7. The Special Circumstances Proposal (SCProposal) is unacceptable to the NCUC. It is a last-minute proposal submitted by the Intellectual Property Constituency and barely reviewed and edited by the Whois Task Force for lack of time. As the Terms of Reference tables in Section 2 and 4 of the Task Force clearly show, the SC Proposal does not even address most of the key terms of reference established by the Names Council for the Task Force. It does not define the purpose of the Registered Name Holder contact, purpose of Technical Contact, purpose of Administrative contact, or how inaccurate Whois data will be handled. WheretheOPoC is clear and balanced; the SC Proposal is ambiguous and self-serving for a few communities.
8. The SC Proposal represents the exact opposite of the direction ICANN should be headed. It assumes that all contact data of a domain name registrant should be available without restriction to any member of the public, for any use, and places a heavy burden of proof on individuals to meet a very restrictive set of criteria to prove their eligibility for a basic human right of privacy protection.
9. The far better approach, NCUC submits, is that those who want the access to sensitive data should have to prove their “special circumstances” in order to access the data, just as is now the case with requests for additional information about the holders of telephone records or drivers’ licenses.
10. NCUC further notes that the SC Proposal’s recommendation, that a third party vendor review all requests for data protection, does not scale globally or across language groups, nor is it consistent with the mission of ICANN or the Purpose of Whois that the Names Council decided.
11. In regard to ccTLD practices, we note that the country codes of the United Kingdom, France, Italy, South Korea, Australia, and Canada (shortly to be finalized) all provide considerably more protection for sensitive data and allow individuals to decide on the publication of their sensitive data as a matter of right.
12. On the question of access to data not published, NCUC agrees with the registrars that there are existing procedures for requesting such data from the registrar of record. But we would like to see the rights of individual registrants made clearer and stronger, and we do not believe that registrars should be able to handle any form of disclosure at their own discretion. We believe that disclosure pursuant to law protects the registrars, registries and ICANN.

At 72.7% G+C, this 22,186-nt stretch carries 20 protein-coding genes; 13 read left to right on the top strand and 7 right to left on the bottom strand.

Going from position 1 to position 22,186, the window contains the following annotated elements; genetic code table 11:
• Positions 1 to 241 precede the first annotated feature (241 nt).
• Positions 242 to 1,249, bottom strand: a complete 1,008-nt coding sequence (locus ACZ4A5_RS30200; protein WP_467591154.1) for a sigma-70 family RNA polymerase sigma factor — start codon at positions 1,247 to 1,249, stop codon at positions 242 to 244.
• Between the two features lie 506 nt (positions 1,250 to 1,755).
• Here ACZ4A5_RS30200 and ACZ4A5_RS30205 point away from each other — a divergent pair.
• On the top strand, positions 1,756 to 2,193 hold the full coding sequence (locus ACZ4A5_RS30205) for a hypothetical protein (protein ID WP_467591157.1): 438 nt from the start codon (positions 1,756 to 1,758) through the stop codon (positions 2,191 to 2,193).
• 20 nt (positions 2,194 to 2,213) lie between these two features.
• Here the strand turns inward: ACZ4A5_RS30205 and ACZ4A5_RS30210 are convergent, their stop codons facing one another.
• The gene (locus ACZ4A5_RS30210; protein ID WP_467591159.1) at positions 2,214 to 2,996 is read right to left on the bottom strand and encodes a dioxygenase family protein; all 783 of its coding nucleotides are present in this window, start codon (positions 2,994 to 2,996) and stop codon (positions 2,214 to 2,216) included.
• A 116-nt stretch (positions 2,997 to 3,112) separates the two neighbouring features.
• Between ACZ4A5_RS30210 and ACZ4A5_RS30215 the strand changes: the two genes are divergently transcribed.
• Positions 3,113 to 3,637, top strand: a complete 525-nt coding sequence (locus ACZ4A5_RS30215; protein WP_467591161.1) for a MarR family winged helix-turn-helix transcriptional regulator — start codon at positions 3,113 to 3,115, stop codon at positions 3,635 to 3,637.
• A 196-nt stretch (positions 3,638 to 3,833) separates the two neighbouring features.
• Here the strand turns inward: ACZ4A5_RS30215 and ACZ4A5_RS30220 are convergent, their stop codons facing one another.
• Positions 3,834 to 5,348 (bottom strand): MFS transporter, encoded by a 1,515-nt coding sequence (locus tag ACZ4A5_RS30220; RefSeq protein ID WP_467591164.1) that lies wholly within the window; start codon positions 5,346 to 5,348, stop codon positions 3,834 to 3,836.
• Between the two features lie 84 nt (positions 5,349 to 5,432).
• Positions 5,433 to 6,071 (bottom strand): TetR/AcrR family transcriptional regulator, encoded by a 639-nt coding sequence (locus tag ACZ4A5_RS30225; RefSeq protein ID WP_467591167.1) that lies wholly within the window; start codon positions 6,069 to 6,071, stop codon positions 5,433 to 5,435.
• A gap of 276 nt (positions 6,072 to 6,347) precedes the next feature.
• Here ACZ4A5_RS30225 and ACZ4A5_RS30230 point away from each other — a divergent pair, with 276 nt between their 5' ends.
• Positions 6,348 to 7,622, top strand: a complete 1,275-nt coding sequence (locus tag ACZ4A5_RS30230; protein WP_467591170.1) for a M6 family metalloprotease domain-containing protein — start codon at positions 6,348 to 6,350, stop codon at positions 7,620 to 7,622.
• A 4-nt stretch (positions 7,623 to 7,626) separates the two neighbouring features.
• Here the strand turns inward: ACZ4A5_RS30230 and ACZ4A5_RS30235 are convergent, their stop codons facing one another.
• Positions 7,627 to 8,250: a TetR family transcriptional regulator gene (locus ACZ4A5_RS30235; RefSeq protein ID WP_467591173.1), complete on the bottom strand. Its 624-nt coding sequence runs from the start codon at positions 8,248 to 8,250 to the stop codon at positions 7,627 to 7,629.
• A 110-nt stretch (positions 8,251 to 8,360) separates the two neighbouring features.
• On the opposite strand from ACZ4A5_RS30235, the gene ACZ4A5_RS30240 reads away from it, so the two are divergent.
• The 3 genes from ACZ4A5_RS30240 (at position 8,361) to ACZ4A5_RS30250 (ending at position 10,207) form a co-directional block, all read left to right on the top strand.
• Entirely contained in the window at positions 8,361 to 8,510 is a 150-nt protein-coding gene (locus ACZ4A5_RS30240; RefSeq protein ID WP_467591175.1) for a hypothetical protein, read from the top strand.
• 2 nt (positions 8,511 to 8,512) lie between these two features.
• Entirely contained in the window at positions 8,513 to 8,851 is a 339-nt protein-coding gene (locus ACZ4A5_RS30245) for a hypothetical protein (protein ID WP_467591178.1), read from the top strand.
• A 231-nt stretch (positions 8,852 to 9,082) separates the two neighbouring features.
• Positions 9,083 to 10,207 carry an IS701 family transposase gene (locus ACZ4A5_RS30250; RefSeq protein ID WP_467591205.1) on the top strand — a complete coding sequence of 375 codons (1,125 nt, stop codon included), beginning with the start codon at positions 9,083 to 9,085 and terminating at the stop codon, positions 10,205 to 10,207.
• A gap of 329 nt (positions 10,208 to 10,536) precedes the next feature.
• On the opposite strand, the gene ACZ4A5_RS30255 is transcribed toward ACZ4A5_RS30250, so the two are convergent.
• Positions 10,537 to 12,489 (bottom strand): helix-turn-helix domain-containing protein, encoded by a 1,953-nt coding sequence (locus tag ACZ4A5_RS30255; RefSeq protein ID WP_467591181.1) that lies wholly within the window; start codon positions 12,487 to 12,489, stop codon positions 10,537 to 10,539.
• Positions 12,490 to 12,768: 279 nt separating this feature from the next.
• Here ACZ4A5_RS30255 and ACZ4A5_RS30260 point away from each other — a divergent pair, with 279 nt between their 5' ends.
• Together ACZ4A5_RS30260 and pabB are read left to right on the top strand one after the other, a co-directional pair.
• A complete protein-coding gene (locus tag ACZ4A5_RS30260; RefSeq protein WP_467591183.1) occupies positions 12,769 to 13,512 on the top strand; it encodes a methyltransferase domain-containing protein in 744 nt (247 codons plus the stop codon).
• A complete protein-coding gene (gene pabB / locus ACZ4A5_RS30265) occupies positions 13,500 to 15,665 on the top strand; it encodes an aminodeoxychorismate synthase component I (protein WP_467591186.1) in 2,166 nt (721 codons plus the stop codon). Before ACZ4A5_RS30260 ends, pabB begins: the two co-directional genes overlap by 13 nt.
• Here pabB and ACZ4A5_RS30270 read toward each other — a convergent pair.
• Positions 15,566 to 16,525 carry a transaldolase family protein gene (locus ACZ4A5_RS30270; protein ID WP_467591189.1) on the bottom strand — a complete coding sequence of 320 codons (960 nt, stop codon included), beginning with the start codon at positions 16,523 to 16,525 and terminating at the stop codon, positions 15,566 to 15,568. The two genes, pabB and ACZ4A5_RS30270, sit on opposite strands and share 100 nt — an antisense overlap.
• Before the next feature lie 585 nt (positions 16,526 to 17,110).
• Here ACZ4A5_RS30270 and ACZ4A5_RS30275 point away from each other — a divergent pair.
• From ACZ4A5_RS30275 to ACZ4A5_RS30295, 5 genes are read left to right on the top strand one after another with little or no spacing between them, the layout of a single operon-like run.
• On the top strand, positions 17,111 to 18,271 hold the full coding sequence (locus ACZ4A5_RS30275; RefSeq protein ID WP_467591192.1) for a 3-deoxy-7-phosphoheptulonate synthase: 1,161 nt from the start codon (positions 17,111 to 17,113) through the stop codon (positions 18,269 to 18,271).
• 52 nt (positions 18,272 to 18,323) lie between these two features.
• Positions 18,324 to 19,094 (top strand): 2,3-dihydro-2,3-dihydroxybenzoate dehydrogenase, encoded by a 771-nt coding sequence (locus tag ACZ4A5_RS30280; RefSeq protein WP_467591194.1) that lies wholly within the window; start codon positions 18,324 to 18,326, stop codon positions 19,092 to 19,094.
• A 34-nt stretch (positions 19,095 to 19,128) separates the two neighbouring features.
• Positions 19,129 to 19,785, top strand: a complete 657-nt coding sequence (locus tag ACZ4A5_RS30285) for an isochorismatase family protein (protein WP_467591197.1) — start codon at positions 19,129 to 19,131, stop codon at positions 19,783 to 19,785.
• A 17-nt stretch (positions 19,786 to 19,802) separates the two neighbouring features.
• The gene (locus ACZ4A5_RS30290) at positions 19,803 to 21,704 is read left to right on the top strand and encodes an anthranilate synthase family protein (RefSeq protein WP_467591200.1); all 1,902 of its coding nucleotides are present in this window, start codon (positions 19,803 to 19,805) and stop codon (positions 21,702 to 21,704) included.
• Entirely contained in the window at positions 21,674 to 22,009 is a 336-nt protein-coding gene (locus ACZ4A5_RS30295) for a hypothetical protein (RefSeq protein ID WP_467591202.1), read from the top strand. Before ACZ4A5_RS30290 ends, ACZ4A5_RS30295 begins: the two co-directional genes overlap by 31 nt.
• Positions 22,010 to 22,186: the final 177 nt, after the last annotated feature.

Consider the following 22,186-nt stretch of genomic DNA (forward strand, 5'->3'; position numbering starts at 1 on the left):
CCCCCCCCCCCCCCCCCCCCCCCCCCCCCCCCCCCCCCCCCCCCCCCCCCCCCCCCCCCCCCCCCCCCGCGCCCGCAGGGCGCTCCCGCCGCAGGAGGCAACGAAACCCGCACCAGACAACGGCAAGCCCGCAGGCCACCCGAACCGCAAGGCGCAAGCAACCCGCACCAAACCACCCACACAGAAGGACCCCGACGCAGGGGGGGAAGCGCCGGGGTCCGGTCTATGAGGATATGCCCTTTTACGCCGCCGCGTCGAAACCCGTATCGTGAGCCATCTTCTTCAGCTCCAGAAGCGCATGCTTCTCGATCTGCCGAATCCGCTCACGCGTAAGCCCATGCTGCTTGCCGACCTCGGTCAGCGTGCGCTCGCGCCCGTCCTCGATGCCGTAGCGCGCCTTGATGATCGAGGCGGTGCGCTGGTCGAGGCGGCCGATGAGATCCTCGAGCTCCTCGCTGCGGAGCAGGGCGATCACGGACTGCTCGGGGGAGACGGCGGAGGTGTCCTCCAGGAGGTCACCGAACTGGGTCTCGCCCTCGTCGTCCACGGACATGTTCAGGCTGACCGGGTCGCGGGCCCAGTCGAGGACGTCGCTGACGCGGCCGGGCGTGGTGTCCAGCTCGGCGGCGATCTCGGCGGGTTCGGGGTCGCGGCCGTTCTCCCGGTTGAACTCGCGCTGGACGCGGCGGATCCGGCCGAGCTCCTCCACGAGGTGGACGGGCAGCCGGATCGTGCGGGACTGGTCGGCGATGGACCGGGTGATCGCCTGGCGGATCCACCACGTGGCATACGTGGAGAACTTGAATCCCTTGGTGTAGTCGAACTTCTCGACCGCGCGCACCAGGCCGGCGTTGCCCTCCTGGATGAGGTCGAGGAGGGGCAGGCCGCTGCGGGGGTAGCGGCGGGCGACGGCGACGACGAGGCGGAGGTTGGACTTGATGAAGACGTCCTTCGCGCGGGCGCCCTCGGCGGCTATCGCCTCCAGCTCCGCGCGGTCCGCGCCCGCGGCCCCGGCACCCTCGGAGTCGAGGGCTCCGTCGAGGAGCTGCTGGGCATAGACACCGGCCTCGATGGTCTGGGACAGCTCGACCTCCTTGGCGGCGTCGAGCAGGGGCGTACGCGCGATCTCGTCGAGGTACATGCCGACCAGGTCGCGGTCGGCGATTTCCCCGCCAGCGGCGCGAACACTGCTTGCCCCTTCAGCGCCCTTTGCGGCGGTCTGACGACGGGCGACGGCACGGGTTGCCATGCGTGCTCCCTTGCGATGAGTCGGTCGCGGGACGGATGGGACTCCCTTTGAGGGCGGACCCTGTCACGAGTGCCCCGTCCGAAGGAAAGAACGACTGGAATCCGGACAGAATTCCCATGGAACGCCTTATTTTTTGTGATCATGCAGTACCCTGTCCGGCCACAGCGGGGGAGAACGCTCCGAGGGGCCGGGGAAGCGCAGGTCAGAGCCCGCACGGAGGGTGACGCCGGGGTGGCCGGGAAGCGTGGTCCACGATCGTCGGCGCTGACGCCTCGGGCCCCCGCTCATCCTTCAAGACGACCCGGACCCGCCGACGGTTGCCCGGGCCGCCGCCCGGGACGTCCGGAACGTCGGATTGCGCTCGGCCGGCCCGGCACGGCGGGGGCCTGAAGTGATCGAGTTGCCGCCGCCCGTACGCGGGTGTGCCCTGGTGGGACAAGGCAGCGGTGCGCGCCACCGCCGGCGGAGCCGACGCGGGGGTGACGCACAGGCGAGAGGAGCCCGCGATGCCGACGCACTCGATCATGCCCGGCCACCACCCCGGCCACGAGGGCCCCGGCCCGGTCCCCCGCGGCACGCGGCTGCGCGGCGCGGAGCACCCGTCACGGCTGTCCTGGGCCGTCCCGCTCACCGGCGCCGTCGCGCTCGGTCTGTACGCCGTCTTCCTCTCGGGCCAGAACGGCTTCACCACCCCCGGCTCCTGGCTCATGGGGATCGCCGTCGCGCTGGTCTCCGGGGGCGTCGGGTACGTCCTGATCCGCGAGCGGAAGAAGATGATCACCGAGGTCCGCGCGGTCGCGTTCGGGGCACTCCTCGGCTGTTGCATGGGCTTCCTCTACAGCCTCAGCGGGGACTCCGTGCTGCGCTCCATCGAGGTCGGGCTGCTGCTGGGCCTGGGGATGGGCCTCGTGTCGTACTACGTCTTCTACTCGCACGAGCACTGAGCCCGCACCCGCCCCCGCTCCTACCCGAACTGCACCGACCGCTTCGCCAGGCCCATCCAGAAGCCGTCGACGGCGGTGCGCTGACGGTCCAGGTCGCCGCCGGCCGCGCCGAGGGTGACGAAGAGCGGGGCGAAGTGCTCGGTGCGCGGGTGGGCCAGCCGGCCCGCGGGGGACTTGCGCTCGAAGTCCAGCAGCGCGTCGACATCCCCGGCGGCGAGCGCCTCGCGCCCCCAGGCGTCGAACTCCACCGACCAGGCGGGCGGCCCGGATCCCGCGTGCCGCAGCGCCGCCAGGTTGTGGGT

Registrar policies should follow those that already exist in their countries for disclosure of unlisted telephone numbers, email and chat room identities, etc.
13. At this time, NCUC cannot support a proposal to allow unpublished Whois data to be accessed by anyone who signs a contract agreeing to limitations on the use of the data. Although we recognize that sufficiently restrictive terms and conditions might make such a “tiered access” contract worth considering, we believe that such a policy of access must follow implementation of the OPoC proposal and be part of a new and separate PDP. Discussion of such a proposal must be linked to discussions about what data is collected by registrars; what fees should be charged to users of a tiered access regime (fees being justified both to finance the system, assign costs to cost-causers, and to discourage misuse of tiered access for unmotivated “fishing expeditions”); what limitations should be imposed on use and transfer of the data; what mechanisms would be used to enforce the contract; what kind of entities would be eligible for such contracts, what type of penalties should be imposed for abuse, and what types of access are allowed under national laws
14. NCUC views favorably the idea of giving registrants the option of allowing the domain name to lapse in lieu of revealing the information, as elaborated in the Preliminary Task Force Report.
15. NCUC has always maintained that better privacy protection can pave the way for more accurate data, and therefore supports the OPoC proposal’s accuracy improvement measures. Our support for improved accuracy is still contingent, however, upon a movement away from indiscriminate publication of sensitive contact data.
16. We close by reiterating once again the need for ICANN to move forward on this issue. In considering new policies, we urge the GNSO Council members, the GAC and ICANN’s Board to pay careful attention to which constituencies have been willing to compromise and make changes in their position to make a new policy possible, and how far those accommodating constituencies have been willing to go. This is the last chance to reach a good faith agreement.